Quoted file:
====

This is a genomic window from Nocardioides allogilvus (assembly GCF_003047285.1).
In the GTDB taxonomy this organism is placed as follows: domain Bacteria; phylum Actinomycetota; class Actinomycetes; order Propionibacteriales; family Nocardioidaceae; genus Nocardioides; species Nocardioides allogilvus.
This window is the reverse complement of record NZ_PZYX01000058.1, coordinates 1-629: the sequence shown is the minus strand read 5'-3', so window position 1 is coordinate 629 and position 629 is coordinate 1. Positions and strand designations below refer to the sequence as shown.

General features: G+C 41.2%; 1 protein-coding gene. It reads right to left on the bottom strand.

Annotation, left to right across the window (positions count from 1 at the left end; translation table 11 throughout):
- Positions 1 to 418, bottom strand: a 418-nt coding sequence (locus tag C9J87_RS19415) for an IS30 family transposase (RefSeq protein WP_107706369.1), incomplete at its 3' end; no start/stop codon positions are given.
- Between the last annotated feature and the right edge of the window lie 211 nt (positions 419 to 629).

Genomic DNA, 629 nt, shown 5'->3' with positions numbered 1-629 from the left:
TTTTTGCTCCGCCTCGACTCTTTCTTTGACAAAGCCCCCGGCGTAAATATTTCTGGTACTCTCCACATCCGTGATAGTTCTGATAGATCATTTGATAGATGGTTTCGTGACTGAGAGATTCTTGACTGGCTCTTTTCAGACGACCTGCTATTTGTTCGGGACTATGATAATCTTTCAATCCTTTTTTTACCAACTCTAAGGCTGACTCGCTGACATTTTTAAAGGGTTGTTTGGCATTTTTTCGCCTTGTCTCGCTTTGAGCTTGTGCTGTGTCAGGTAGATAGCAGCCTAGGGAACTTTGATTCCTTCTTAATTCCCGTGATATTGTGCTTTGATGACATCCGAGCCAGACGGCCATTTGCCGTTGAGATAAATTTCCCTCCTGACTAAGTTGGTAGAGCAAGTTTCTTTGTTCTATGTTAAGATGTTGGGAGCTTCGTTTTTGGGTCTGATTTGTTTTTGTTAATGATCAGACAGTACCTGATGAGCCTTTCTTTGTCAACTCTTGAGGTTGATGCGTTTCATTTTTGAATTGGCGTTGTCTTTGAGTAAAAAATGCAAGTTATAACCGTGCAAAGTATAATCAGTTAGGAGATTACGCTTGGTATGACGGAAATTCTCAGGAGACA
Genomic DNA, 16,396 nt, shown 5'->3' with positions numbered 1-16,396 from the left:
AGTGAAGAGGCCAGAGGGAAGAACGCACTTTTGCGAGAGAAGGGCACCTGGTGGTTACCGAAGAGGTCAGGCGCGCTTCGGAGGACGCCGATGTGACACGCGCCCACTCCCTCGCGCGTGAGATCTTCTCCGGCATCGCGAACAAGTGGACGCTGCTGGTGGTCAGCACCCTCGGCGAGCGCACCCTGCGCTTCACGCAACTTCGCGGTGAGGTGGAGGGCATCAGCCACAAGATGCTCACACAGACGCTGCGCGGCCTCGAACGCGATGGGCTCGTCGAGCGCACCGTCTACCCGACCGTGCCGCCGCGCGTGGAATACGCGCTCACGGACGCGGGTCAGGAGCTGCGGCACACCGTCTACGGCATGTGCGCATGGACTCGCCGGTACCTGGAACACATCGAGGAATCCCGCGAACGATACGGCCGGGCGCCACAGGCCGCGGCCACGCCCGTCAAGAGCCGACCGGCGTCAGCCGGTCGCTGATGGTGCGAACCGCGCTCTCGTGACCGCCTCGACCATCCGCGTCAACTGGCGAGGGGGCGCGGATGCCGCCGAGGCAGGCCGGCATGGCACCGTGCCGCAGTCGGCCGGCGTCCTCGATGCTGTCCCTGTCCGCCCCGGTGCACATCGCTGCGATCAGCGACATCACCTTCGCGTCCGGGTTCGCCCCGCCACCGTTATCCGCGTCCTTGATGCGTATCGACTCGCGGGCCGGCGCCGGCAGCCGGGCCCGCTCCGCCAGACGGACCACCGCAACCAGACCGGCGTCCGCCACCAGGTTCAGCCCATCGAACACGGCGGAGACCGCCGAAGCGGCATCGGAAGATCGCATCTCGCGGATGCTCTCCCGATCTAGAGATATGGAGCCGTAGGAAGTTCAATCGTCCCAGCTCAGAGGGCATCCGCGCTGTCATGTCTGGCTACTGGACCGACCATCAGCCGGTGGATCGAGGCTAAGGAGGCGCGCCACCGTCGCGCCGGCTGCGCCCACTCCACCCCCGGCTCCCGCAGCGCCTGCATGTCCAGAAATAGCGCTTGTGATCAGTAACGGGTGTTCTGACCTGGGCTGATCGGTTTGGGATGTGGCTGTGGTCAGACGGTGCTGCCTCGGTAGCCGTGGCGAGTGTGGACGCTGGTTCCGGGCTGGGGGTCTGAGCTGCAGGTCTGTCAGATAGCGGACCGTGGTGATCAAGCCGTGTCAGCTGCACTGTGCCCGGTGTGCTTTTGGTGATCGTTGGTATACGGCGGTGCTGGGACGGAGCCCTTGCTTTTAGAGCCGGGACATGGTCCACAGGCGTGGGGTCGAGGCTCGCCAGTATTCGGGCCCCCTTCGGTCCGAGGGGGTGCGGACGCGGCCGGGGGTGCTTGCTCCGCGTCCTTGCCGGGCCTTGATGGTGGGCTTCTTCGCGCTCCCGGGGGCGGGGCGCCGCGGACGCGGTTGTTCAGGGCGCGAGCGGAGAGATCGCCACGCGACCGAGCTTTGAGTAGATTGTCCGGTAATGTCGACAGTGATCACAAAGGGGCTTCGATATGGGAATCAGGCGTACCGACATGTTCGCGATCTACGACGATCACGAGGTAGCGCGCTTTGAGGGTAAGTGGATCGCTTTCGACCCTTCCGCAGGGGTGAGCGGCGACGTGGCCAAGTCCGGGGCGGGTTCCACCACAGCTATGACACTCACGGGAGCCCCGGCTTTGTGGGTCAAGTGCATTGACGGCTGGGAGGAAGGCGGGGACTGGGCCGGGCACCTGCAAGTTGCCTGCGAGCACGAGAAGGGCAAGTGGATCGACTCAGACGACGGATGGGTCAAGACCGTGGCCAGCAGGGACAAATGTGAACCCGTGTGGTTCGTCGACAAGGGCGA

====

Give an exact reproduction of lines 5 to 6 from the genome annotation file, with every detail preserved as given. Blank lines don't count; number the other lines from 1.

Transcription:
Annotation, left to right across the window (positions count from 1 at the left end; translation table 11 throughout):
- Positions 1 to 418, bottom strand: a 418-nt coding sequence (locus tag C9J87_RS19415) for an IS30 family transposase (RefSeq protein WP_107706369.1), incomplete at its 3' end; no start/stop codon positions are given.